4. But thoreau, it’s for the kids.

  5. fuck the kids, i hate kids

  6. I love kids! I’m just rarely hungry enough to eat a whole one.

  7. “DEA Administrator Karen P. Tandy embraced them and said in a statement: “The medical and law enforcement communities continue to work together to carefully balance the needs of legitimate patients for pain medications against the equally compelling need to protect the public from the risk of addiction and even possible death from these medications. . .”

    There it is. The crux of the whole drug war. Users and losers are higher on the food chain than the rest of us. Their lives and their health are far more valuable to our betters than the rights of the rest of us to live our lives in peace (or to smoke dope when the old arthritis acts up).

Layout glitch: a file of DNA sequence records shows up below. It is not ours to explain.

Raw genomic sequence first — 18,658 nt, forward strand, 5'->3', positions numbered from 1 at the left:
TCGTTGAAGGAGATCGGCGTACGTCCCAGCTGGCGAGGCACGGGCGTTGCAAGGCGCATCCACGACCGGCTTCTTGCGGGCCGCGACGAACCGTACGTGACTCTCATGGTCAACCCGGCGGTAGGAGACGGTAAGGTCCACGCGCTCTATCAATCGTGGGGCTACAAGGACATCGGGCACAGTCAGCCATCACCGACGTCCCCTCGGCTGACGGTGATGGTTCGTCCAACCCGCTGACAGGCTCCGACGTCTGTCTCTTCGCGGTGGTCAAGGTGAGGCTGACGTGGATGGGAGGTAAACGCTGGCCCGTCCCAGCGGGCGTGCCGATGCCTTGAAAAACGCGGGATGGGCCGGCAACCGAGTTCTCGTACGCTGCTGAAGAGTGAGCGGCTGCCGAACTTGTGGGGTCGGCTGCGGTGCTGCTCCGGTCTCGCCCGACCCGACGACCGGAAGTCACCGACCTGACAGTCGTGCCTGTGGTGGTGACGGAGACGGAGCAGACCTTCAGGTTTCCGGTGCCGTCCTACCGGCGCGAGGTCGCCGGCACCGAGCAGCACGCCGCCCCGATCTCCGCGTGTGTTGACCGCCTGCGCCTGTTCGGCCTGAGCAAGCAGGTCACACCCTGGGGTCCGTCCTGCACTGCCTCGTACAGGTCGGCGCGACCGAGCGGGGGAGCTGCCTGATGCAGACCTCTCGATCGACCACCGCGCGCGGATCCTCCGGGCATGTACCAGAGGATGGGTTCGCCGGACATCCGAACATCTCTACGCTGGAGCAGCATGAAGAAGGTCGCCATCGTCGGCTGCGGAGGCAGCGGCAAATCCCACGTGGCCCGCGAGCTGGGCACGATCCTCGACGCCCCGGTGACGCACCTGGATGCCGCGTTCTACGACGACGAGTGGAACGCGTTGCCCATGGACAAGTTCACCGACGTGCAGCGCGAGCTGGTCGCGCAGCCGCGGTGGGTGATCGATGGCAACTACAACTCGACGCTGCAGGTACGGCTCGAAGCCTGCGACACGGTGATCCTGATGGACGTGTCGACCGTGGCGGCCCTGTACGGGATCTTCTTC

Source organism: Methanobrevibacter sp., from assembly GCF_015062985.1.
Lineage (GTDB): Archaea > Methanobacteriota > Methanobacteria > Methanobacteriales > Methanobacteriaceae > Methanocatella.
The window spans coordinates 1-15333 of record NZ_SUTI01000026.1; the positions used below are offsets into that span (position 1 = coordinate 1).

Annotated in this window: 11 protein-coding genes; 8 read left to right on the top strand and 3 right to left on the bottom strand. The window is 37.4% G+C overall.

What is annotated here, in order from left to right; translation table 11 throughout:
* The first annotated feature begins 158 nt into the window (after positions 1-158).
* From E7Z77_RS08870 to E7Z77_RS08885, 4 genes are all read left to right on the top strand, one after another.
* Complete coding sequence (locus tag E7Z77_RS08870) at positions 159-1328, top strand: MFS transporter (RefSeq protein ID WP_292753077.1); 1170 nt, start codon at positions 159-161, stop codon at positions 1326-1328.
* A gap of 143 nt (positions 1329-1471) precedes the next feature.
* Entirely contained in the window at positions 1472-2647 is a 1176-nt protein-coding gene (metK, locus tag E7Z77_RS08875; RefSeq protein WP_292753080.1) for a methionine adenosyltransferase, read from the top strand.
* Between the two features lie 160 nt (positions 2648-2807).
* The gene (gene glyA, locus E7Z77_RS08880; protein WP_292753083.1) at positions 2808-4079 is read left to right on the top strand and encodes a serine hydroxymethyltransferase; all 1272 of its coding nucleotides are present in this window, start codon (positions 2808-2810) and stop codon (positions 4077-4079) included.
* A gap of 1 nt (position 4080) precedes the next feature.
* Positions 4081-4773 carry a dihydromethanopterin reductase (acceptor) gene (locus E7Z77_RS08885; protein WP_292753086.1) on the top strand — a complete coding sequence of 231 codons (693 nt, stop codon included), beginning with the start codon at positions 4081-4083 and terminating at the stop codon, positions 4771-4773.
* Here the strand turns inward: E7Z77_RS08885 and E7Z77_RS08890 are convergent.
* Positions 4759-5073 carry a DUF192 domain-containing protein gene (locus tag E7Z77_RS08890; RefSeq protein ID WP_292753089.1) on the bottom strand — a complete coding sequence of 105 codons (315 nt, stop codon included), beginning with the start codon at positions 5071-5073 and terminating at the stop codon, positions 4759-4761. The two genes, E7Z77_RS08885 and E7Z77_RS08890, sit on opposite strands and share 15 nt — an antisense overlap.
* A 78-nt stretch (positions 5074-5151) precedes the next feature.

Fuck you Karen, nothing you can do will keep one single person from becoming an addict if that person is determined to become one.

    And, children are fine as long as they’re medium rare.

  8. Wow, these people in the DEA never cease to amaze me.

  9. Following is from a friend in the medical field who posted on this Topic at another online forum.

    ——
    At a recent medical conference I attended we had two DEA diversion investigators speak as invited lecturers.
    The first 12 slides were poorly composed power point tower graphs showing where Alaska stood as compared to the nation in prescribing the “heavy hitters” Oxycotin, Vicodin, Methadone, and Percocet. These figures were based on grams per 100,000 population.

    He went on and on about Alaska being in the top 4 for these drugs and number one for methadone.

    Finally someone asked, “So what? What’s your point”? He was then given a quick lesson in statistical data and inference assumption.

    I asked him if he had any data on exactly what percentage of these drugs was diverted in Alaska. His answer was, “We don’t have the ability to determine that data”.

    I pointed out that Alaska is number one nationwide for….